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Ocean Conservancy: “President Obama Starts a Sea Change for Our Ocean”


President signs an Executive Order establishing a National Ocean Policy and marine planning framework; takes an historic step for a healthy environment and economy

WASHINGTON--(BUSINESS WIRE)--Today, the Obama administration has charted a new course for our ocean. President Obama signed an Executive Order today, which establishes a national ocean policy and creates a framework for protecting our ocean, coasts and Great Lakes through coastal and marine spatial planning. The Executive Order is based on recommendations developed by an Interagency Ocean Policy Task Force, which was created by the Obama administration in June 2009.

"Our country has never had a unified policy to intelligently guide the management and use of our ocean. For generations, a piecemeal, sector-by-sector approach has put our ocean at risk. As the nation watches the BP Deepwater Horizon tragedy continue to devastate wildlife and coastal economies, President Obama has begun to chart a new course," said Vikki Spruill, president and CEO of Ocean Conservancy.

The Executive Order establishes a national ocean policy, and empowers local and state governments and stakeholders to work together in coordinating on ocean management through coastal and marine spatial planning.

"As demonstrated by the tragedy in the Gulf of Mexico, we need a smarter approach to managing activities and assessing tradeoffs in our ocean spaces. Coastal and marine spatial planning will allow for more transparent decisions about how to manage conflicting uses while maintaining and restoring the health of the ocean. Growing demands from traditional ocean users and new industries such as renewable energy, our ocean is getting more crowded and we are taking bigger risks with fragile ecosystems essential for life on our planet," continued Ms. Spruill. "Without proper planning to protect ocean ecosystems, our growing demands could threaten the health of the ocean that supports our economy, regulates our climate, and provides us with much of the air we breathe and food we eat. Coastal and marine spatial planning will provide a framework for conserving our ocean while determining the best way to site sustainable uses."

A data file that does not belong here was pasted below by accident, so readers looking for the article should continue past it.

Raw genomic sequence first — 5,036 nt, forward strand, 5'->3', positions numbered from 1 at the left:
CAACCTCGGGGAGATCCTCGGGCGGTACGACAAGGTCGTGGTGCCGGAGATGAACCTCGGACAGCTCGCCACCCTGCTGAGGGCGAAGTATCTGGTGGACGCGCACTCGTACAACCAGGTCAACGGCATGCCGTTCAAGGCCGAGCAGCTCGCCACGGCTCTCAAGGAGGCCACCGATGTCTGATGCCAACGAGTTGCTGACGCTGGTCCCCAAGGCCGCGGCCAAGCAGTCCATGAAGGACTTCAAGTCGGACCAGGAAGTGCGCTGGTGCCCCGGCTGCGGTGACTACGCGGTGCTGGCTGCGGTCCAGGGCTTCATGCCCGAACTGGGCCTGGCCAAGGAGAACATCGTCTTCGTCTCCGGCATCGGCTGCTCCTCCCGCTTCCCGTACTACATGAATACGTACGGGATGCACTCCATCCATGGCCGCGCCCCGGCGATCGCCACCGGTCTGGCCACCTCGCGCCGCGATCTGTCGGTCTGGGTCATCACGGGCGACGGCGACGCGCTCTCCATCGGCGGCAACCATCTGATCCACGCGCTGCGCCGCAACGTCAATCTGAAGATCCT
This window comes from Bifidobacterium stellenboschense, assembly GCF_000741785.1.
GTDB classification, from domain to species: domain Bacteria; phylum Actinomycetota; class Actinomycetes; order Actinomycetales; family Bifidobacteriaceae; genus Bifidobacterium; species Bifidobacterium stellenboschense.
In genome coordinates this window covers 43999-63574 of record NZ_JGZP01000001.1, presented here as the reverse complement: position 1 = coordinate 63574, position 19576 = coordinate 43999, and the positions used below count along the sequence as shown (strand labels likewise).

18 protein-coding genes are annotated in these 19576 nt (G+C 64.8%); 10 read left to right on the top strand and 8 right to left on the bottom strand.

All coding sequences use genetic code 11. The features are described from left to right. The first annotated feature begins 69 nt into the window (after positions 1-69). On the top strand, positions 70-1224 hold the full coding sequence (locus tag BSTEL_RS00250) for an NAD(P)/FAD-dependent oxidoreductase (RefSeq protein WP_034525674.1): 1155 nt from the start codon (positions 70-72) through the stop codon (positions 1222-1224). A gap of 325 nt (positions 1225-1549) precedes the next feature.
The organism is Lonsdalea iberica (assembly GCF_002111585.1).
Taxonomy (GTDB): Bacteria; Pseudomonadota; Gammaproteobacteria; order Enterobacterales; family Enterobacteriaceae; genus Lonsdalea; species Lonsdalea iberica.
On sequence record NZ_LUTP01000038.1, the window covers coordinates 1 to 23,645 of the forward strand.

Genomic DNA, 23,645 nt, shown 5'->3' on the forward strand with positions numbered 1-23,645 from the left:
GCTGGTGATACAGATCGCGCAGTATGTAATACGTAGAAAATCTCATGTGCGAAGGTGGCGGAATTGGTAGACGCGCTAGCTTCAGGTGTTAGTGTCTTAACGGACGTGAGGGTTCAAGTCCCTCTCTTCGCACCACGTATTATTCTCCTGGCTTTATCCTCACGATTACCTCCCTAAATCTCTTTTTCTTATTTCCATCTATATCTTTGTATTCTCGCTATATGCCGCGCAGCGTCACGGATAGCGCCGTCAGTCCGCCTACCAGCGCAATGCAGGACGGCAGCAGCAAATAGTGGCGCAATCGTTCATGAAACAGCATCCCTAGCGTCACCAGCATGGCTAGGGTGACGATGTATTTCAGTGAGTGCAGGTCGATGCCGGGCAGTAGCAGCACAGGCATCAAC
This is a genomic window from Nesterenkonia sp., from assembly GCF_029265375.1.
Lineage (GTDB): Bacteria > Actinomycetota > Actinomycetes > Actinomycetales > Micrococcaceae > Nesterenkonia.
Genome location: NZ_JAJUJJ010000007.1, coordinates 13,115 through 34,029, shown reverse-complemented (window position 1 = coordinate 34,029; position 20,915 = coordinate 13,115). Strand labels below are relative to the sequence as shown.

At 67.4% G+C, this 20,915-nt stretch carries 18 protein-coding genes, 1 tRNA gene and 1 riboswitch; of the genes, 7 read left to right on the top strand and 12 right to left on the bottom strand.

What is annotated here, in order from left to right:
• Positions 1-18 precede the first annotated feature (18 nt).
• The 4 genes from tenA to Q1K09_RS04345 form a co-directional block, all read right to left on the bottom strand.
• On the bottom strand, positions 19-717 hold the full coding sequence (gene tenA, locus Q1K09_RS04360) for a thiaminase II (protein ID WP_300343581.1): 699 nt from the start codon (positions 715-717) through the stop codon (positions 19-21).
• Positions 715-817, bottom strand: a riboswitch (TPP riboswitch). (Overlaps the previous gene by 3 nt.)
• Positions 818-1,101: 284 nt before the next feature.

Responsibility for managing how we protect and use our coasts and ocean has been fragmented among state and federal agencies. The way the United States currently manages its ocean is fundamentally flawed. Designation of areas for specific uses has been handled in a piecemeal fashion. More than 20 federal agencies apply 140 laws in pursuit of their individual mandates, often in isolation from each other. Most planning is neither proactive nor based on shared goals, but rather reactive and driven by single sectors without a comprehensive vision. This action by the Task Force, and further action by President Obama, remedies these challenges by charging leaders to work together for better ocean management.

"We know now more than ever that our coastal economies depend on a healthy ocean. Fishing industries and recreation in the Gulf of Mexico are threatened because of the BP Deepwater Horizon oil spill. In fact, data on U.S. ocean industries reveals that more than two million jobs and over $128 billion in Gross Domestic Product come directly from ocean tourism, recreation, and living marine resources each year. Coastal and marine spatial planning is good for the environment and good for our economy. We commend President Obama's leadership and now call on our legislators to support the President's action through meaningful legislation that ensures the durability of this initiative," concluded Ms. Spruill.

Ocean Conservancy is the world's foremost advocate for the oceans. Through science-based advocacy, research, and public education, we inform, inspire and empower people to speak and act for the oceans. Ocean Conservancy is headquartered in Washington, DC, and has offices in Florida, the Gulf of Mexico, and the Pacific, including Alaska, with support from more than half a million members and volunteers. www.oceanconservancy.org




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